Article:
I have been using unity game engine for about two weeks now. And I'm very interested in 3D game development. I have been learning basics of Unity and third person games. I saw many tutorials about creating a 3D third person player. They just drag the character into unity and create a capsule collider around the character and freeze the rotation around x and z axis.

So my question is: is it possible to add different colliders to each body part of the character and if so how do I do accomplish that?

  • 2
    \$\begingroup\$ Did you try grabbing a body part of your character (say, one of the bone transforms of its skeleton) and attaching a collider to it using the normal Add Component workflow? What happened when you did this? Did you get the expected result, or did the behaviour differ from what you wanted in some particular way? \$\endgroup\$
    – DMGregory
    Apr 8 '19 at 16:58
  • \$\begingroup\$ Yeah, I saw the same answer in unity forum. But the thing is I downloaded the character from mixamo.com (Because I don't know anything about 3d modeling, that's why I cant make my own character). Anyway there's no way to select just a body part but all. \$\endgroup\$
    – Buddhima Z
    Apr 8 '19 at 17:15
  • 1
    \$\begingroup\$ Show us what you're seeing in the Unity hierarchy and scene view so we can help you with that problem. \$\endgroup\$
    – DMGregory
    Apr 8 '19 at 17:41
  • \$\begingroup\$ The technique you're describing is called "Compound colliders" in case you want to google it. The official docs have a section on them here: docs.unity3d.com/Manual/class-Rigidbody.html \$\endgroup\$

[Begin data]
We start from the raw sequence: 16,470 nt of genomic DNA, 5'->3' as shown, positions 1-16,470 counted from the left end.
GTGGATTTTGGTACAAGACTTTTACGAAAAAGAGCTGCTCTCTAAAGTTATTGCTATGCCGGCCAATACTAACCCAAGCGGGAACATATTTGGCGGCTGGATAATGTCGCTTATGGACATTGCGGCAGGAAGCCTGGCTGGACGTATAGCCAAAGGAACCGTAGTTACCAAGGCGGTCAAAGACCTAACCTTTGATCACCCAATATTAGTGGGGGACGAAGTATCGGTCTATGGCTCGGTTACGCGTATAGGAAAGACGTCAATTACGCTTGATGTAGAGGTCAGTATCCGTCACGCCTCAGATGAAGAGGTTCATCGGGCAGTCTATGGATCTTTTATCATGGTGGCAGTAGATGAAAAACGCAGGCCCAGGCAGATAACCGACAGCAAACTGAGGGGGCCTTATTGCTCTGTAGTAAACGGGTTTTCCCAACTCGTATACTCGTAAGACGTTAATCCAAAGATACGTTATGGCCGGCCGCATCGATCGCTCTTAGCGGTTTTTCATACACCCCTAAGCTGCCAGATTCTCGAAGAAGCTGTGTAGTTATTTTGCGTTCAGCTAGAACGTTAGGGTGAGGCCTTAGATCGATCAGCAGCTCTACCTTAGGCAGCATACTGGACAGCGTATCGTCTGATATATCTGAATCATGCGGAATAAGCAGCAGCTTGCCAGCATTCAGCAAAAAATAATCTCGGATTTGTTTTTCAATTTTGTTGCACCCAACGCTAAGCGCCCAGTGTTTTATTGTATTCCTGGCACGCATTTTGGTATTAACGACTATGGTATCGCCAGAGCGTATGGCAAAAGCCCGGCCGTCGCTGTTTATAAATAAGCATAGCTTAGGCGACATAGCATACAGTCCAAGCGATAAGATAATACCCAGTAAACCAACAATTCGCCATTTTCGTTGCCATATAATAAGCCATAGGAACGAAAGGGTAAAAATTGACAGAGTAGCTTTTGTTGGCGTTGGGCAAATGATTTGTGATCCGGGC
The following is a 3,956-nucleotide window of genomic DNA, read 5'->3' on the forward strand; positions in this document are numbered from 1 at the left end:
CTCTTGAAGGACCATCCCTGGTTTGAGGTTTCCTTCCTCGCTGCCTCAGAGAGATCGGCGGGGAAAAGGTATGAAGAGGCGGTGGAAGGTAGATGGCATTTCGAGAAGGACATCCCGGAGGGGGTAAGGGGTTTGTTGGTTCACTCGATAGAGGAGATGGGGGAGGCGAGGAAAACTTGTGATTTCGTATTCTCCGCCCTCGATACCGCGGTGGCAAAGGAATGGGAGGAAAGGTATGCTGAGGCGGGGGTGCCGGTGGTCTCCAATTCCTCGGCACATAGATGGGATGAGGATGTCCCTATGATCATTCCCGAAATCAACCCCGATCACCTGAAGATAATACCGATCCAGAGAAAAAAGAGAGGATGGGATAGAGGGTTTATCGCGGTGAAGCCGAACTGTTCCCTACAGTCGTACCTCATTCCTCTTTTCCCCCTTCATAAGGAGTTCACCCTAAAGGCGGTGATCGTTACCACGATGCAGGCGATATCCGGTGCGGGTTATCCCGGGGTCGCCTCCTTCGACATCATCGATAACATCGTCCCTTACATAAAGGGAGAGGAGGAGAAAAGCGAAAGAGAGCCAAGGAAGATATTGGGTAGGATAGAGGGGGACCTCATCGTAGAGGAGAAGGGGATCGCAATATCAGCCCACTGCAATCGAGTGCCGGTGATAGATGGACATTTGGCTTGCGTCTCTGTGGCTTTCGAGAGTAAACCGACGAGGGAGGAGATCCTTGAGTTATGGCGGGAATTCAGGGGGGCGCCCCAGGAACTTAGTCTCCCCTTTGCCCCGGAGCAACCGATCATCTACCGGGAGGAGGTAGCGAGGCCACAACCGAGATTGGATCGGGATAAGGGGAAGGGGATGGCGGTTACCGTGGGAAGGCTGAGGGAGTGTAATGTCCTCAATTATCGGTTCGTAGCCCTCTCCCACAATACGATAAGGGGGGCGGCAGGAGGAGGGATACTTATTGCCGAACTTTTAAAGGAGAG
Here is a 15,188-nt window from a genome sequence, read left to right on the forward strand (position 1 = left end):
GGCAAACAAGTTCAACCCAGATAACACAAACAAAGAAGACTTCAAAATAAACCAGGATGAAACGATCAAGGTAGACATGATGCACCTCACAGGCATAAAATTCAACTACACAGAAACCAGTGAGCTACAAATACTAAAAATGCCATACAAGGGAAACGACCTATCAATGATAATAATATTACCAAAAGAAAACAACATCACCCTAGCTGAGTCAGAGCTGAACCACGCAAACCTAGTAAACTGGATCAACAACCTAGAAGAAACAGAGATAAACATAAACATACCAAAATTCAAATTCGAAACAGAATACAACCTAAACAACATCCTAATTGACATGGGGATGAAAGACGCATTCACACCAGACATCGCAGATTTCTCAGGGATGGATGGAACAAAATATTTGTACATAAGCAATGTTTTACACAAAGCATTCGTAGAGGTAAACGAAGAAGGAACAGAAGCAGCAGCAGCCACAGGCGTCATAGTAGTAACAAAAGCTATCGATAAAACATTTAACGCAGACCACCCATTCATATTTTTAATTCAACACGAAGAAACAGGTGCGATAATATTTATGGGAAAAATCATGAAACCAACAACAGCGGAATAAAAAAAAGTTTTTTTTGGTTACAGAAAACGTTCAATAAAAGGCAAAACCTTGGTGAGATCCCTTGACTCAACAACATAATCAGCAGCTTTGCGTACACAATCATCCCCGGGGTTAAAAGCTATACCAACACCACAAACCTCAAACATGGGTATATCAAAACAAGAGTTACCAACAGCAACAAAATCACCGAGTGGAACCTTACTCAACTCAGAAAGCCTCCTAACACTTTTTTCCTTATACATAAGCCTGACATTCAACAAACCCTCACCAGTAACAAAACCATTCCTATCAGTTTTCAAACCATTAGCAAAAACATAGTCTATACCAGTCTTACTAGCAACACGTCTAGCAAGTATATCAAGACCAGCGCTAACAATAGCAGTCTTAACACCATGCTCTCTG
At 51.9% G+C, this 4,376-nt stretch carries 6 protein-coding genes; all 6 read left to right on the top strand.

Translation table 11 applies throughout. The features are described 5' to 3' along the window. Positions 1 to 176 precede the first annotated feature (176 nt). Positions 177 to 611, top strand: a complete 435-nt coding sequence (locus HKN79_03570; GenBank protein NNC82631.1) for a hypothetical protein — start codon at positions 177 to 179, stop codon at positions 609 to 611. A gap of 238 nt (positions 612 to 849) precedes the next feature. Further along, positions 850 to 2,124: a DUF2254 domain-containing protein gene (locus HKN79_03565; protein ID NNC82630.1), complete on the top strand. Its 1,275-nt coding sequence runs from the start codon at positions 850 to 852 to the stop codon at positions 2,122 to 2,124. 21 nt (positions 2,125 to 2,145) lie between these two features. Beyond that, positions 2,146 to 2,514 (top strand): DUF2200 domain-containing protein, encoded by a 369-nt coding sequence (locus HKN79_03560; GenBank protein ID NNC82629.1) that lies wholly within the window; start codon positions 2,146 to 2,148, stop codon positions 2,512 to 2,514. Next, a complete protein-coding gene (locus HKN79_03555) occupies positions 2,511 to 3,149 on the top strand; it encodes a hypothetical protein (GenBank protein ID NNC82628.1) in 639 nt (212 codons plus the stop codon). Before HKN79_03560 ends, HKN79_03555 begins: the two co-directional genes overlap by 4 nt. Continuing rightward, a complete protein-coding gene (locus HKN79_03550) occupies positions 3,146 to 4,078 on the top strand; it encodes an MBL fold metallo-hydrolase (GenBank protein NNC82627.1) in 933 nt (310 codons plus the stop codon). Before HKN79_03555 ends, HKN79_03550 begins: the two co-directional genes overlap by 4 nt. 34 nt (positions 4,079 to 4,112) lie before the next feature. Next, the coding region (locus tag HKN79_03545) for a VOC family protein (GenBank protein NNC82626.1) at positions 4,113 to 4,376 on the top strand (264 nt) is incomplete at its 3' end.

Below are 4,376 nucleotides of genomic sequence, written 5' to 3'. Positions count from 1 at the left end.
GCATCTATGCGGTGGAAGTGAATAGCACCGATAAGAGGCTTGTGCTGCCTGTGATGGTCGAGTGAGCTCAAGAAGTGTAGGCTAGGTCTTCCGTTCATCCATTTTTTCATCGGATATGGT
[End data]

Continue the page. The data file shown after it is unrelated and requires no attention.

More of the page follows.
– Yeats
    Apr 8 '19 at 18:49

It's entirely possible. Preferably you just attach them to the game object representing that part of the body. If your mesh didn't import into different game objects then you should look into how to do that with import settings, as the alternative is to make gameobjects that are invisible with the colliders you want, then animate them with your model to match. But that is VERY tedious.

It's also important to know that a parent rigidbody acts like a vacuum for collision messages. Any colliders will belong to the nearest parent rigidbody, and work together as such. Make sure you have a rigidbody on your character, and the colliders are on child gameobjects of that rigidbody. They will also however collide with eachother, so you should put them on a collision layer and use the Collision Matrix to make them avoid self collision.

Lastly, the reason we use a capsule collider is because it avoids a lot of edge cases to simplify our collision geometry. A common thing to do is seperate our physical body collier from our damage/hitbox. Our physical collider should be simple, round, and aproximate. Thus a capsule collider is perfect. However for say, first person shooters, we want precise boundaries for bullet detection. Here we can go and add a seperate set of colliders, and again put them on a layer that only colliders with things that damage it. These colliders are more precise but don't handle physics, merely collision / hit detection. You should probably even make them triggers.


Your Answer

By clicking “Post Your Answer”, you agree to our terms of service, privacy policy and cookie policy

Not the answer you're looking for? Browse other questions tagged or ask your own question.